Black women Careers

Is it you or discrimination?

How documentation helps determine behavior change or complaint filing

Documentation is an important tool for effective communication, accountability and self-awareness in the workplace. It can also be a protective measure in distinguishing between self-inflicted maltreatment and discrimination.

“When it comes to protecting yourself, it’s really important to be honest about yourself, to be honest about the situation, to be honest about where you are because sometimes it’s you,” says Adebisi Wilson, an attorney in Minneapolis.

Wilson cautions that before employees go down the road of talking to human resources (HR) about discrimination, they should look honestly at their communication style and performance. “You may find that you didn’t do that thing on time, then you got three extensions,” she says. “Then when you submitted it, you felt like you did something really big, but it wasn’t what it could have been had you done it right the first time.”

She says there is nothing wrong with admitting your methods or behavior needs to change and seeking help from a trusted resource within the organization to give honest feedback. “One of the things that I find is that a lot of us are navigating this business world for the first time, and some of the things that we’re encountering, we don’t know how to handle, or we take it personal when it’s really business.”

After self-reflection, many Black women who find that they are, in fact, being treated unfairly because of their race and gender look for ways to protect their career and reputation. Wilson says that falsely accusing employees of performance and behavior issues are ways employers cover up their discriminatory practices.  “A lot of clients feel like they’re being gaslit; they feel like they’re just crazy,” she says. “The only way to figure out what is really happening is to document everything.”

Forms of documentation may include keeping all emails to and from your manager, sending meeting recaps, immediately writing down occurrences in a notebook while they are fresh in your mind, and recording conversations if that is legal in your state.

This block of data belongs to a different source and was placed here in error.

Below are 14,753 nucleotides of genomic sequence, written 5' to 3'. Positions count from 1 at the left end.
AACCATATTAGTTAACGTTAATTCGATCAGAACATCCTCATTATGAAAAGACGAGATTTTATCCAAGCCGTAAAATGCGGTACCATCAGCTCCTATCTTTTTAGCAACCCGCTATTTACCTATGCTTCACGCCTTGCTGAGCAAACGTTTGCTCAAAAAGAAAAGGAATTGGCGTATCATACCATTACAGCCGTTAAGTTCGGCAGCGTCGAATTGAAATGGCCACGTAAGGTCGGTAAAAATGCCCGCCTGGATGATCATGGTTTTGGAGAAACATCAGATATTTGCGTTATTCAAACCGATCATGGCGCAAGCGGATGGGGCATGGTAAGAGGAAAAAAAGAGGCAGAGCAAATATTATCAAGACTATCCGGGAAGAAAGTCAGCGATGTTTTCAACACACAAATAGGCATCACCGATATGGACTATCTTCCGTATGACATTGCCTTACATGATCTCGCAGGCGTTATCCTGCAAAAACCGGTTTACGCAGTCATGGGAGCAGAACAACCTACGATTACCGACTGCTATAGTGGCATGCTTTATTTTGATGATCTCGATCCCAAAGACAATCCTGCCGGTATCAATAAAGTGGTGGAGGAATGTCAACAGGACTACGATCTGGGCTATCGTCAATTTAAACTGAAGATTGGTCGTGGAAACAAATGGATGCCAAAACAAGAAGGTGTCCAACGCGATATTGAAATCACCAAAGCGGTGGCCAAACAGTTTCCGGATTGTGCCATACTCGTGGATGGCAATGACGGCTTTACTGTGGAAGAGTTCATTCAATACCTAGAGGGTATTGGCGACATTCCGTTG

“Employees are thinking everything is all good, or they are kiki’ing and the employer is thinking you should take some form of learning from the kiki.”

When it comes to adverse actions, such as being placed on a performance improvement plan (PIP), Wilson says the majority of her clients are blindsided by this form of discipline. She says it is vital to ensure documentation is timestamped and clear at this point in the process. In addition, she says that her clients find coaching sessions that lead up to the PIP or are a part of the PIP can be conducted in a confusing manner and present as regular meetings or conversations. “Employees are thinking everything is all good, or they are kiki’ing and the employer is thinking you should take some form of learning from the kiki.”

Wilson says sending meeting recaps asking for feedback can help to ensure that all parties are on the same page and to have a record of the discussion. When you feel the treatment is unresolvable with management, seeking HR is the next step. “You go to HR, and they either handle it or they don’t, and if it continues, you can contact an attorney and make a complaint with the EEOC even before you’ve had an adverse employment action, such as a PIP or termination.”

When you contact an attorney after you believe you’ve been the victim of discrimination because of race, color, religion, sex, gender identity, sexual orientation, age, disability or genetics, they will want to see the documentation to ensure the case can be proven in court. “Without the documentation, it is their word against yours, making the case more difficult to win.”

Adebisi Wilson a
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Raslyn C. Wooten

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